So, what happened? Raskin makes the point that we simply cannot ignore “clear warning signs about the economic repercussions of the impending climate crisis by taking action that will lead to increases in greenhouse gas emissions at a time when even in the short term, fossil fuels are a terrible investment. Parts of the industry are awash in hundreds of billions in risky debt. Many fossil fuel companies spent the past decade recklessly expanding production even as they failed to turn a profit. Oil and gas companies now hold $744 billion in bonds and debt, much of it below investment grade or close to it. For taxpayers, shouldering these liabilities is a bad deal. Buying this bad debt is not likely to support the creation of jobs or even ensure that existing jobs survive.”

Should Raskin be thoroughly vetted? Absolutely. It seems, however, that this isn’t about political favor or disfavor. The question here isn’t the one the chamber is asking, that being, “is it the role of the Federal Reserve to direct capital away from certain industries that are politically disfavored or direct capital towards industries that are politically favored?” No, the real question is this: Is the fossil fuel industry a bad investment for banks... and Americans?  Well, we’ll all find out soon enough, won’t we?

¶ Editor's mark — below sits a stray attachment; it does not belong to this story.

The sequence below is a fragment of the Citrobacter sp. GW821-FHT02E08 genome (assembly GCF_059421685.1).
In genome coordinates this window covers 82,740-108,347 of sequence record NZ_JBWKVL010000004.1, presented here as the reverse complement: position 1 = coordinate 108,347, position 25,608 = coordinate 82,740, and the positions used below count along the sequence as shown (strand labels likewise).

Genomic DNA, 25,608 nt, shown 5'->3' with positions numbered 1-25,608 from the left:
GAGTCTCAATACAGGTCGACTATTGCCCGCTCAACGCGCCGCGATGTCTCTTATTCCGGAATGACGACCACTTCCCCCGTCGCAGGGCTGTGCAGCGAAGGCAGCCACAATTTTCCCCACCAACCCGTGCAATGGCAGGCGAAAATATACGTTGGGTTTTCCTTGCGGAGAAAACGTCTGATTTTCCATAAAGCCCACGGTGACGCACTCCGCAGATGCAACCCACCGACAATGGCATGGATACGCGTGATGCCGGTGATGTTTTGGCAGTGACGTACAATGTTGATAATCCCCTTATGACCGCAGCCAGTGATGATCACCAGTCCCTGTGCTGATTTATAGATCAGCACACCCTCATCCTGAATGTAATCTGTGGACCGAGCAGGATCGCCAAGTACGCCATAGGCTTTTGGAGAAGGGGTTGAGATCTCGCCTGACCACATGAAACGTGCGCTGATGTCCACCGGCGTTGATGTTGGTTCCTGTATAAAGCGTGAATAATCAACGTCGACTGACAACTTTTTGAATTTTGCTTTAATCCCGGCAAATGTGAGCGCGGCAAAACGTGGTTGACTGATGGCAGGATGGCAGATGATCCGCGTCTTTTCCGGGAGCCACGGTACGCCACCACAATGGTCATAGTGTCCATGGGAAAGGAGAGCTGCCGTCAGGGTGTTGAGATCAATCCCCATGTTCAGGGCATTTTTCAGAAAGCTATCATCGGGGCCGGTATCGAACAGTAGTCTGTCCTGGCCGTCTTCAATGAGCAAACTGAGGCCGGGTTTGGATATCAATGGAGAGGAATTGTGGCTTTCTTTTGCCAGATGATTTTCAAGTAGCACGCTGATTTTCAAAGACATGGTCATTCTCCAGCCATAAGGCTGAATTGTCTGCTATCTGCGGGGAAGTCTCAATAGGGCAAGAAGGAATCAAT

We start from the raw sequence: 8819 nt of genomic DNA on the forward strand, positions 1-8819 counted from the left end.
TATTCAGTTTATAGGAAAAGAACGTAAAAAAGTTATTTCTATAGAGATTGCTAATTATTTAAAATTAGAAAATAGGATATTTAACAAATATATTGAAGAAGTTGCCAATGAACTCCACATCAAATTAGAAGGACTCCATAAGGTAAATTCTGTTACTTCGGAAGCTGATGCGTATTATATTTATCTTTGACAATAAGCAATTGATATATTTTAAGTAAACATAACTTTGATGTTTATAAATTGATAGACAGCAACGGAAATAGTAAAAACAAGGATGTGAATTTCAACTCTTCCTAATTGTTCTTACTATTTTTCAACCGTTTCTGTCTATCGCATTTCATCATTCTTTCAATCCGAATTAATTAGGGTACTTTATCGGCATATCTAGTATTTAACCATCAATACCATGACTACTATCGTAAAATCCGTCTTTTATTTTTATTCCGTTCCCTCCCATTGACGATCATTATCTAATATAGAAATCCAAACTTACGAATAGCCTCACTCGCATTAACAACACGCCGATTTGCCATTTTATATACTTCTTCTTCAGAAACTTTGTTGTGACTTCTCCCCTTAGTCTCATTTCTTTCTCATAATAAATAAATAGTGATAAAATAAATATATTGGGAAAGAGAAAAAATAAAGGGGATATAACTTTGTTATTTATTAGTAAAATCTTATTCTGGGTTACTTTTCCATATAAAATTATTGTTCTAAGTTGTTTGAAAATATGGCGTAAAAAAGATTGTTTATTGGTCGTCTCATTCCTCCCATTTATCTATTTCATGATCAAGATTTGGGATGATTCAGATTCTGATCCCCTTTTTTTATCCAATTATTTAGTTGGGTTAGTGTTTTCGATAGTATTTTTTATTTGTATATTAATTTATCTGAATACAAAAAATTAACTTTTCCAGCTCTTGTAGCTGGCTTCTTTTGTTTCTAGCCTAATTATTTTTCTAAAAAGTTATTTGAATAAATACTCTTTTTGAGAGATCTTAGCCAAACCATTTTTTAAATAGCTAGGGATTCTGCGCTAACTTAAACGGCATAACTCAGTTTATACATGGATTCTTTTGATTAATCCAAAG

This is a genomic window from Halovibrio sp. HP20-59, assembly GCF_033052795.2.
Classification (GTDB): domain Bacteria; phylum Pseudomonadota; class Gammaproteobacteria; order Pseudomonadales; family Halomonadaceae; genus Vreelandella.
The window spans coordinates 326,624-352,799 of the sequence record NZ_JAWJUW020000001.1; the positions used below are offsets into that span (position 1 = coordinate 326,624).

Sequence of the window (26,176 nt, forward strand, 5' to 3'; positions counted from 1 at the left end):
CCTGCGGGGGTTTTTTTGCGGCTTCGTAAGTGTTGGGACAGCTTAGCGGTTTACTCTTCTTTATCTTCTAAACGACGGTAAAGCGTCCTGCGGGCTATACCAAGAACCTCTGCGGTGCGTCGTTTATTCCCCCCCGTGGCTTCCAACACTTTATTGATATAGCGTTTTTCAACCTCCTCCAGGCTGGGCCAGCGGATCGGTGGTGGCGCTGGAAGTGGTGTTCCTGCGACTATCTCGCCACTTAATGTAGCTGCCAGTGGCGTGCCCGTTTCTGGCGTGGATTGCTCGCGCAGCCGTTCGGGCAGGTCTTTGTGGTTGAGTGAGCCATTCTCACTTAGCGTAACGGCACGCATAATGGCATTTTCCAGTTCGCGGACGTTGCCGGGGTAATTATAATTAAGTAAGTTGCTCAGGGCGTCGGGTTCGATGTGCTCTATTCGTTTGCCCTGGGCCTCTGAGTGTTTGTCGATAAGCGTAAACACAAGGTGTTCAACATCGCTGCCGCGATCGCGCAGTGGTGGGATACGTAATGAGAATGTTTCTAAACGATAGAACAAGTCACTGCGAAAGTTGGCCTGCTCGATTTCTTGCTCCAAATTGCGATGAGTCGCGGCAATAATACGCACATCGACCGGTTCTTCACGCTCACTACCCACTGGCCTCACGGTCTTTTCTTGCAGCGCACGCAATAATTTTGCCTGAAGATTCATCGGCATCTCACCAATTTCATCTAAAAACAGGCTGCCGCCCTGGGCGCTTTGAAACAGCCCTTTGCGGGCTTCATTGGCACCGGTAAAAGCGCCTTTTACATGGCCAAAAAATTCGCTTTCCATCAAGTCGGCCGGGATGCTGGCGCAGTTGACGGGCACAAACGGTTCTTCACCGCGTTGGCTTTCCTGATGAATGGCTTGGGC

About Bank Marketing Center

Here at BankMarketingCenter.com, our goal is to help you with that vital, topical, and compelling communication with customers; messaging that will help you build trust, relationships, and revenue. In short, build your brand. To view our campaigns, both print and digital, visit BankMarketingCenter.com. Or, you can contact me directly by phone at 678-528-6688 or email at nreynolds@bankmarketingcenter.com.

As always, I would love to hear your thoughts on this subject.

 

 

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The Continuing Saga of Banking's Battle with Uncle Sam.

It was a few months ago that this story came to light and we wrote about it; here was Uncle Sam once again using its giant governmental mitt to meddle with the banking system. First, with making the postal service a financial services provider, and then with this notion that it’s a good idea to take banks out of the lending business.